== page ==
June 2 (Bloomberg) — Imagine a novel of more than a thousand pages, published half a century ago. The author doesn't have a talk-radio show and has been dead for 27 years.
As for the storyline, it is beyond dated: Humorless executives fight with humorless public officials over an industry that is, today, almost irrelevant to the U.S. economy — railroads. The prose itself is a disconcerting mixture of philosophy, industrial policy, and bodice-ripping: "The wind blew her hair to blend with his. She knew why he had wanted to walk through the mountains tonight."
In short, you would think "Atlas Shrugged" might be long forgotten.
Instead, Ayn Rand's novel is remembered more than ever. This year the book is selling at a faster rate than last year. Last year, sales were about 200,000, higher than any year before that, including 1957, when the book was published.
Some assumed the libertarian philosopher would fall from view when the Berlin Wall fell. Or that at least there would be a sense of mission accomplished. One Rand fan, former Federal Reserve Chairman Alan Greenspan, wrote in his memoir that he regretted Rand hadn't lived until 1989 or 1990. She'd missed the collapse of communism that she had so often predicted.
But "Atlas Shrugged" is becoming a political "Harry Potter" because Rand shone a spotlight on a problem that still exists: Not pre-1989 Soviet communism, but 2009-style state capitalism. Rand depicted government and companies colluding in the name of economic rescue at the expense of the entrepreneur. That entrepreneur is like the titan Atlas who carries the rest of the world on his shoulders — until he doesn't.
You get the feeling plenty of Atlases are shrugging these days, in part because their tax burden is getting heavier. It's interesting to compare sales of "Atlas Shrugged," provided by the Ayn Rand Institute, to Internal Revenue Service distribution tables.
In 1986, a year when "Atlas Shrugged" sold between 60,000 and 80,000 copies, the top 1 percent of earners paid 26 percent of the income tax. By 2000, that 1 percent was paying 37 percent, and "Atlas Shrugged" sales were at 120,000. By 2006, the top 1 percent carried 40 percent of the burden.
Yet President Barack Obama has made it clear he would like to see the rich pay a greater share. Anyone irked at that prospect can find consolation in Rand's fantasy, in which the most valued professionals evaporate from the work place because of such demands.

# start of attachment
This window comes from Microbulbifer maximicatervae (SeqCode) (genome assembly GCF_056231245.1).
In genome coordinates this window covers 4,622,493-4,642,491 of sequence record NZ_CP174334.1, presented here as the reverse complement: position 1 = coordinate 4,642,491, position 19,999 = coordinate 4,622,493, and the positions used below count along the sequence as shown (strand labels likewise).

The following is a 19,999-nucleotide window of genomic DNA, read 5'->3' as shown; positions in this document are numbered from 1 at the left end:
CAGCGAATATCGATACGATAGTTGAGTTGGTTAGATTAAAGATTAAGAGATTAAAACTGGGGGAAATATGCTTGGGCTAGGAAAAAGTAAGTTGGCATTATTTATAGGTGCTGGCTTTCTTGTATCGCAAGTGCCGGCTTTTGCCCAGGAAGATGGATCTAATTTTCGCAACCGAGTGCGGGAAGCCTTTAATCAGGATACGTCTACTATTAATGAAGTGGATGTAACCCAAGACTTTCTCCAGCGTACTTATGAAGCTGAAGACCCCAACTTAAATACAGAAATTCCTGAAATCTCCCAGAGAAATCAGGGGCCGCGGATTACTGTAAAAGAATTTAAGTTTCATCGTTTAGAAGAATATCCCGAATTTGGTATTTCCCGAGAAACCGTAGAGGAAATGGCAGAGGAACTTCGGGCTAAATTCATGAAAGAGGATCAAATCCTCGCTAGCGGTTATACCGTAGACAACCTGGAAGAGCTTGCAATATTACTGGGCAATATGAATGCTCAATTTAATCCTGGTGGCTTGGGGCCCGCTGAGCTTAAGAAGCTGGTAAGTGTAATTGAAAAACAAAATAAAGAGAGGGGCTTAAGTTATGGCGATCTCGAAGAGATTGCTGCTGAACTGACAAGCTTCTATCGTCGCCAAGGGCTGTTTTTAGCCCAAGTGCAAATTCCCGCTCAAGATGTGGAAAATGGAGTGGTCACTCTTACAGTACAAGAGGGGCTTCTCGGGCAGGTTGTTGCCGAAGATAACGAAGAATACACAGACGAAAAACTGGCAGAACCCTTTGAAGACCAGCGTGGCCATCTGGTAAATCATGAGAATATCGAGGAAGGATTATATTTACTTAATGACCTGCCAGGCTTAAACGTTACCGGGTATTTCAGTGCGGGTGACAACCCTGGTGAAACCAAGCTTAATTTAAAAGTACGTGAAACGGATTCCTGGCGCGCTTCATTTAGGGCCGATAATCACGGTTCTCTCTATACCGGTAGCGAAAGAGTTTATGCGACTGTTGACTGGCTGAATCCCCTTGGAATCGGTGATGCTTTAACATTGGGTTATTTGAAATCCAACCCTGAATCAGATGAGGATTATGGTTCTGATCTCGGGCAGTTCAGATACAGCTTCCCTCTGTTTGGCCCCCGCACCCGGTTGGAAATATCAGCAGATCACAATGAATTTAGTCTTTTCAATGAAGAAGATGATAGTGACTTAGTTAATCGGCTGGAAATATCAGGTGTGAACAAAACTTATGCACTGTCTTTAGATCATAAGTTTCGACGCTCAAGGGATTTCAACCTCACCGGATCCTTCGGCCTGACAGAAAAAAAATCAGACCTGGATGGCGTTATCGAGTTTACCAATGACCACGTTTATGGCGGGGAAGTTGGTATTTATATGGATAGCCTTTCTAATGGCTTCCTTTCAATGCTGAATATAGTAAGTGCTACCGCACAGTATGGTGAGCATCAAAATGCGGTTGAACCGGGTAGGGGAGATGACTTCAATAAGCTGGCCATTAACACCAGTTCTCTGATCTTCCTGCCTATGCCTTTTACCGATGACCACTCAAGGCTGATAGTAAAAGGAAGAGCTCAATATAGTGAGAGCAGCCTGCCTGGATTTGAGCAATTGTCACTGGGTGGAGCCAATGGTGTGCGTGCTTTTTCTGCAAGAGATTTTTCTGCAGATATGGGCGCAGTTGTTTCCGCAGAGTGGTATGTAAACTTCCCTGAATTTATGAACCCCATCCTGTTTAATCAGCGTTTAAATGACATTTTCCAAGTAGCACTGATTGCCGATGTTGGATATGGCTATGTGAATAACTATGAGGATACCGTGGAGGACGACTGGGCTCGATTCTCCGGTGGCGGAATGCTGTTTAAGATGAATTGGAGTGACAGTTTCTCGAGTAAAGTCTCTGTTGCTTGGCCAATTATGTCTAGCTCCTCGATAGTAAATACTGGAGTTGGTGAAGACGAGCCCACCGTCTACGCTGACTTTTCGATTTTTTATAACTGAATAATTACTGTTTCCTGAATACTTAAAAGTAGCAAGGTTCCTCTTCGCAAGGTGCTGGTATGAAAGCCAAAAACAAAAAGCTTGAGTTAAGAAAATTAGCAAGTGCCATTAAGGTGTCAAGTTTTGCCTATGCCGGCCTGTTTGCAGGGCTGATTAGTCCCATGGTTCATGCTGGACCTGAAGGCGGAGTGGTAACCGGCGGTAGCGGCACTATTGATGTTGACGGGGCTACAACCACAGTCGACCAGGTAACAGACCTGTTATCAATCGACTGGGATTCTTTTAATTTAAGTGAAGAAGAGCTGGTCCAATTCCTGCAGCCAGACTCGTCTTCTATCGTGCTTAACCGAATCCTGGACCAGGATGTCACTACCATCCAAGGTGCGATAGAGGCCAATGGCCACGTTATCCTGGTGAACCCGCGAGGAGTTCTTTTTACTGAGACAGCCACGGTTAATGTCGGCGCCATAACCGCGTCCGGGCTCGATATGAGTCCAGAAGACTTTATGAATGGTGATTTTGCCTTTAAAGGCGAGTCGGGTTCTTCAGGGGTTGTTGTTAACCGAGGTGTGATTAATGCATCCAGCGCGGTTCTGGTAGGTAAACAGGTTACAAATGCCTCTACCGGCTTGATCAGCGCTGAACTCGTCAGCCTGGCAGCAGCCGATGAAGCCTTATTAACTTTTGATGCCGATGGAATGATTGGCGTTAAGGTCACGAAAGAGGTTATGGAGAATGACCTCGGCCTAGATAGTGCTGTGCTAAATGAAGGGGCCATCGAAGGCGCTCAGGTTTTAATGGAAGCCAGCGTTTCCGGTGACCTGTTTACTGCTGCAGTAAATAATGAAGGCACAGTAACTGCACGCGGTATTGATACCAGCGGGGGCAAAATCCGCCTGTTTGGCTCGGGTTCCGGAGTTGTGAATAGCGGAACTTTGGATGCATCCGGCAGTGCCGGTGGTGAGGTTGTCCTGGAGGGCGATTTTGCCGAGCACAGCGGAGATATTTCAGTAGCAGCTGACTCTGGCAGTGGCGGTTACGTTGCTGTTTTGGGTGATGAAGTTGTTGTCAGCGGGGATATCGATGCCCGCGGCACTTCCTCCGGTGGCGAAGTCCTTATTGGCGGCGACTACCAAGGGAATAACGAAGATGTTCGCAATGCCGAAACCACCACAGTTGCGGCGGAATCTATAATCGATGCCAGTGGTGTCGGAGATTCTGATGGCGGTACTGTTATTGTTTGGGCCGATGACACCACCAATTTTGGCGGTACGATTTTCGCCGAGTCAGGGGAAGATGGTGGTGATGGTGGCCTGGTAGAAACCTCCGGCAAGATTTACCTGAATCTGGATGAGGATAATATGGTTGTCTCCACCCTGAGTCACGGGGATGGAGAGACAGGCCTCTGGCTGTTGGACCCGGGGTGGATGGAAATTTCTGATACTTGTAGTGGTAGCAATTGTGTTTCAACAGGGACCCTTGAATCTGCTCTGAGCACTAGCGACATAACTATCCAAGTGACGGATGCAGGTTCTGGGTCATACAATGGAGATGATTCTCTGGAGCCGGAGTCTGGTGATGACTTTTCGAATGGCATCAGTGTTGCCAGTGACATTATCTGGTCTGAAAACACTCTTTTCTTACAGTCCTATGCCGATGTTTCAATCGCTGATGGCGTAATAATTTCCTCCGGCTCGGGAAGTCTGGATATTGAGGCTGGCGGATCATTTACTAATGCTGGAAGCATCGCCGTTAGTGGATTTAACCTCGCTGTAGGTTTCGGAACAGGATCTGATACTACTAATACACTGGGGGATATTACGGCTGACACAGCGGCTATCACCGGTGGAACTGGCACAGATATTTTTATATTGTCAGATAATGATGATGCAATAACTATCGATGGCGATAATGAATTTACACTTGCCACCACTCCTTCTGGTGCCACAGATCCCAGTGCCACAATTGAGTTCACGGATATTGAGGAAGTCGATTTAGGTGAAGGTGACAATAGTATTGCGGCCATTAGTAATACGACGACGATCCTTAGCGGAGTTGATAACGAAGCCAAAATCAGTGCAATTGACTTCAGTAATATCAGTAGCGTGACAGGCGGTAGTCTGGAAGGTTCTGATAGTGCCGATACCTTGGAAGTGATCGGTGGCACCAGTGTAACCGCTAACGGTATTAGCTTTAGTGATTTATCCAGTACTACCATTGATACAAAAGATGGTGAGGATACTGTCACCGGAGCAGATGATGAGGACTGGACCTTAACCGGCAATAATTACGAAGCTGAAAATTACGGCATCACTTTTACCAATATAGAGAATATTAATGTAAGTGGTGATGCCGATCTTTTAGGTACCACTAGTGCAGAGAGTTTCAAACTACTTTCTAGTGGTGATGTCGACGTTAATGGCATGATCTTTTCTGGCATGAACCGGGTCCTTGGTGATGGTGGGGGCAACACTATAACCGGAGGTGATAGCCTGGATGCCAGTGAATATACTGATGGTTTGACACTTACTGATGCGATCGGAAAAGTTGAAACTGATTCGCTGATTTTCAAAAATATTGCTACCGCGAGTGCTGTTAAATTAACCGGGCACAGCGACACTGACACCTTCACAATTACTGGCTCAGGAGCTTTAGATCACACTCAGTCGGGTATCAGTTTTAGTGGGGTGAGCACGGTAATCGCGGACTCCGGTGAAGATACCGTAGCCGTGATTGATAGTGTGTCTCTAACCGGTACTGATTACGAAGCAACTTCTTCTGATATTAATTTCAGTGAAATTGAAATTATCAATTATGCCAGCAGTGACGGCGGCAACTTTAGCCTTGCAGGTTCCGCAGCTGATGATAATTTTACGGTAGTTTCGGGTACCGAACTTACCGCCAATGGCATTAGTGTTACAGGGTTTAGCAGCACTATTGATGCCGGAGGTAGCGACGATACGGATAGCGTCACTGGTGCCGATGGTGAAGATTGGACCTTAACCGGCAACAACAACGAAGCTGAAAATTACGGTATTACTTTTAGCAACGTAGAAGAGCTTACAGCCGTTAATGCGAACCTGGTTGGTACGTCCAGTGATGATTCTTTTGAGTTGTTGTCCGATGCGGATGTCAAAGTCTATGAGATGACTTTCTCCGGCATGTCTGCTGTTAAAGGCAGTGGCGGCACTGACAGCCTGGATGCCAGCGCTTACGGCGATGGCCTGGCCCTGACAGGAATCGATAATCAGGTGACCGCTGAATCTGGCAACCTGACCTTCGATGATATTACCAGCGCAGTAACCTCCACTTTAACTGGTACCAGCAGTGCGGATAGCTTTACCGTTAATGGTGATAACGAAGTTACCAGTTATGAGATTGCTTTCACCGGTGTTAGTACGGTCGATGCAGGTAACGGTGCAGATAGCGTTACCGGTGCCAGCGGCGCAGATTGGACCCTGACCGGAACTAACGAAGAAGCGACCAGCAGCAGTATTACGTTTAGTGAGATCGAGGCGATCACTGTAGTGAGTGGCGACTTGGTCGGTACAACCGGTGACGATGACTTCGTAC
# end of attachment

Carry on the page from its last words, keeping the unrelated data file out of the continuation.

The hard-money monologue of Rand's copper king, Francisco d'Anconia, used to sound weird. Who even thought about gold in the early 1990s? Now, D'Anconia's lecture on the unreliable dollar sounds like it could have been scripted by Zhou Xiaochuan, or some other furious Chinese central banker:
"Paper is a mortgage on wealth that does not exist, backed by a gun aimed at those who are expected to produce it. Paper is a check drawn by legal looters upon an account which is not theirs: upon the virtue of the victims. Watch for the day when it bounces, marked, 'Account overdrawn.'"
Other "Atlas Shrugged" characters are likewise relevant: Orren Boyle of Associated Steel, one of the corrupt businessmen, is so skilled at anticipating what government will do that he could have taught Jeff Immelt a few tricks. Wesley Mouch, the Washington fringe-character-turned-politician who unexpectedly makes his way to center stage, recalls Timothy Geithner at Treasury in his early days.
Game of Pretend
Rand knew that government tends to drive the most-productive economic figures away even as it pretends to utilize them. Today's shortage of primary care doctors serves as an example. Various administrations, Democratic and Republican, have tried to nudge more medical students into primary care. Young doctors simply haven't complied. That is in part because of the higher compensation of specialties. But it is also because the great charm of being a primary care doctor — autonomy to work in a range of areas — has been removed.
Rand foresaw this: "Let them discover the kind of doctors that their system will now produce," says one of her characters. "It is not safe to place their lives in the hands of a man whose life they have throttled."
Long before managed-care existed, Rand was describing doctors' frustration with it.
Most compelling is Rand's understanding of how politicians' lack of imagination can kill economies. Of all American governors, Arnold Schwarzenegger of California is the one who most resembles Rand's outsized characters.
Yet Schwarzenegger seems to be missing the Rand gene. His policies are all pain and no growth. As the Randerati have been quick to note, California's uncompetitive treatment of film production is driving Hollywood out of California. Yet Schwarzenegger moved disappointingly late to sign legislation that would even begin to address that problem.
Rand's persistent heroine Dagny Taggart lectures a public official, but substitute Schwarzenegger for the official and the dialogue still makes sense:
Dagny: "Start decontrolling."
Dagny: "Start lifting taxes and removing controls."
Schwarzenegger: "Oh no, no, no, that's out of the question."
Dagny: "Out of whose question?"
In short, it's time for all of us in policy land to tip our collective hat — though she detested collective anythings — to Ayn Rand. Politics today is proving dramatic enough to change even literary tastes.
(Amity Shlaes, senior fellow at the Council on Foreign Relations, is a Bloomberg News columnist. The opinions expressed are her own.)
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